Cohesion policy support for sustainable energy
Earlier this month, during Open Days, the Covenant of Mayors, together with DG Regio and DG Energy, organised a conference on the new 2014-2020 Multiannual Financial Framework and its implications for sustainable energy investment in Europe.
Ramon Luis Valcárcel Siso, president of the Committee of the Regions, who opened the event, spoke about the job-creating potential of renewable energy, and singled out regions and municipalities as having a lead role here. But Siso also pointed out the problems that local and regional authorities are facing as a result of fiscal austerity and lack of access to finance.
The Commission’s draft legislative package for cohesion policy in 2014-2020 is designed to ensure that these EU funds—which make up the great bulk of EU spending—are targeted at Europe's long-term goals for growth and jobs: Europe 2020. Through so-called Partnership Agreements arranged with the Commission, member states have committed to focus on fewer investment priorities in line with these objectives.
Among the top priorities is sustainable energy. According to Maud Skäringer of DG Regio, upwards of EUR 20 billion will be allocated to investments in energy efficiency and renewable energy in the new funding period. The investments are intended to act as a trigger to leverage private funding and encourage the use of financial instruments in member states. The goal is to complement private investment rather than crowd it out. (Skäringer also described several priority investment areas, which include the wider use of Energy Performance Contracting in the public building and housing sector and promoting energy efficiency and renewables for SMEs.)
While cohesion funds are part of the EU budget, the way they’re spent is based on a system of shared responsibility between the European Commission and member state authorities. It is the interplay between the different political levels—European, national and regional—that is crucial in determining the priorities of the funds; for instance, whether they go towards supporting sustainable energy projects.
To unpack this a bit: Once the aforementioned Partnership Agreements have been negotiated between the Commission and Member States, Operational Programmes are drafted that set out each region's priorities for delivering the funds. The correct implementation of these Operational Programmes are then the responsibility of the Managing Authorities (several per country), a role that is often assigned to national or regional ministries of finance, economy or regional development—though this depends on the country.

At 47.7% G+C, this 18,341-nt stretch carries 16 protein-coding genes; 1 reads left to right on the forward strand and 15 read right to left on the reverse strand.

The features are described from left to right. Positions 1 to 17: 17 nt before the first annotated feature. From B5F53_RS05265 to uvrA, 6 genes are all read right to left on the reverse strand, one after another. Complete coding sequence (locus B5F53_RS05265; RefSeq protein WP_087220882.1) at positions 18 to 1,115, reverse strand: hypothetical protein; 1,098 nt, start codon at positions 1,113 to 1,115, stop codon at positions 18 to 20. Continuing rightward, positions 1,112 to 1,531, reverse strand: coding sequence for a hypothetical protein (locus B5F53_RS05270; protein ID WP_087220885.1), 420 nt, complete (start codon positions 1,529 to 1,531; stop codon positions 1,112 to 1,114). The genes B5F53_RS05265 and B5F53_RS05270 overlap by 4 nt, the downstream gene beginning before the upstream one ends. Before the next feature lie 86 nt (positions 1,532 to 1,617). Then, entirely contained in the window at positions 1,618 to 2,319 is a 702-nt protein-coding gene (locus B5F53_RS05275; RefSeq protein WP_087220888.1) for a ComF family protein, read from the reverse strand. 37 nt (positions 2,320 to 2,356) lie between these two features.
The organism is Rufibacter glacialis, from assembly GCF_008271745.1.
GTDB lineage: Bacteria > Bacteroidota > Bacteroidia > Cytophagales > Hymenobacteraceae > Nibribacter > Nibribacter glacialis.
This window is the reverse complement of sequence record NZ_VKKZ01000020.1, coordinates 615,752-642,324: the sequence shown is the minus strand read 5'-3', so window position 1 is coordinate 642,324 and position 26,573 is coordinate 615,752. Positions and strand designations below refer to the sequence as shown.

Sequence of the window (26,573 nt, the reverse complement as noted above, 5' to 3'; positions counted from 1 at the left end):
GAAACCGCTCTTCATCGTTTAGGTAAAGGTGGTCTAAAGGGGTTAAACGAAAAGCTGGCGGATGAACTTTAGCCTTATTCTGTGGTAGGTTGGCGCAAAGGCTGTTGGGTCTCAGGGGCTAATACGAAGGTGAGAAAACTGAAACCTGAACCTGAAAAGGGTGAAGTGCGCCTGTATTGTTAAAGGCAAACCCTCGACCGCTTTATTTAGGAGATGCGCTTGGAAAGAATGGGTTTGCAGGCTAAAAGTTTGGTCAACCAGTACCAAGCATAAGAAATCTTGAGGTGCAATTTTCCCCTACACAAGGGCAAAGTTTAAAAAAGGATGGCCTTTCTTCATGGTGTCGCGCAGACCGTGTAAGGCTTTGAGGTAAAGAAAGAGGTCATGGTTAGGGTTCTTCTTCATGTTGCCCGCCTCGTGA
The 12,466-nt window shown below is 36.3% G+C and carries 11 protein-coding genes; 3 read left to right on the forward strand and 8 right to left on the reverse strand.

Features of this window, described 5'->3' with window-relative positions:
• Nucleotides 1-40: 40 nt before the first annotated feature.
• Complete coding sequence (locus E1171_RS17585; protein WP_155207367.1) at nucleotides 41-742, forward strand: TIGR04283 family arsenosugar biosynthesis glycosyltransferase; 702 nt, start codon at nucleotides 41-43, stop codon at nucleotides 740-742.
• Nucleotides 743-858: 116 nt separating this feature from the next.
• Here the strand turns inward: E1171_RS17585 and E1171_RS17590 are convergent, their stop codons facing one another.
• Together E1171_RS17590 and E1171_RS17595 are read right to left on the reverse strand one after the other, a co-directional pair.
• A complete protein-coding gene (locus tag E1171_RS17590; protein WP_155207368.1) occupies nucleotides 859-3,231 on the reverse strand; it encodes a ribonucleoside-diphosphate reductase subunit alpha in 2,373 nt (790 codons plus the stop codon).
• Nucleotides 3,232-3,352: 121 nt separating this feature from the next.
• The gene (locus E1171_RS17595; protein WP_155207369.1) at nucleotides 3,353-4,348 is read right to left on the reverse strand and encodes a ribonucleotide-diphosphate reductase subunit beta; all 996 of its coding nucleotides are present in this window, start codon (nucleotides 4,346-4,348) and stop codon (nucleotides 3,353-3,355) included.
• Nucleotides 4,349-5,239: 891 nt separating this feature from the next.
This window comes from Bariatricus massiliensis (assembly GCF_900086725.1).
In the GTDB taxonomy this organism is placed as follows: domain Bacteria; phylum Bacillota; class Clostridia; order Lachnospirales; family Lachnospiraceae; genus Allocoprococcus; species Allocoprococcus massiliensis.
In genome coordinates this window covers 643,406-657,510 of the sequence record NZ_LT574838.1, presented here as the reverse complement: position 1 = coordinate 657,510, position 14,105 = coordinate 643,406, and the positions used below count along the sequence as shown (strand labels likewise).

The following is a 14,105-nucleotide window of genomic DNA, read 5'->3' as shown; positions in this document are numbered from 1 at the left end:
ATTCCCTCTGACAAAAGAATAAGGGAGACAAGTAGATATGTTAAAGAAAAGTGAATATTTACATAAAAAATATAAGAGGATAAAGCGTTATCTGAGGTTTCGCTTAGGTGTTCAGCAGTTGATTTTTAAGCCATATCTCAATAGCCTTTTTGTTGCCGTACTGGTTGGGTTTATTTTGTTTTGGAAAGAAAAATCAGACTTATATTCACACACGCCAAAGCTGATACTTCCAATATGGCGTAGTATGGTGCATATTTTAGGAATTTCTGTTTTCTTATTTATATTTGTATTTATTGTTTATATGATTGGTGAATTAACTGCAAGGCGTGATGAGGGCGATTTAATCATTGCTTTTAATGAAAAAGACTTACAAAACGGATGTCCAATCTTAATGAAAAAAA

Member states alone select and implement projects in line with priorities of the Operational Programmes. According to Skäringer, energy experts at the regional level—including energy agencies—must be involved at this stage of the process, not only development professionals in Brussels. This sentiment was echoed by Adam Szolyak of DG Energy who stressed the importance of cities and municipalities developing and maintaining good relationships with their respective Managing Authorities.
Know thy Managing Authority: http://ec.europa.eu/regional_policy/manage/authority/authority_en.cfm
Want to better understand the new opportunities for investing in energy efficient building renovations in the new funding period? Read Renovate Europe’s new flyer: http://www.renovate-europe.eu/uploads/Renovate%20Europe%20Structural%20Funds%20Leaflet.pdf
Check out this great presentation on investing in sustainable energy with the 2014-2020 cohesion policy, by Mathieu Fichter of DG Regio: http://www.managenergy.net/lib/documents/807/original_Presentation_Mathieu_Fichter_DG_REGIO_Pres_EE_and_CP14_20_mfichter_ppt.pdf?1381486384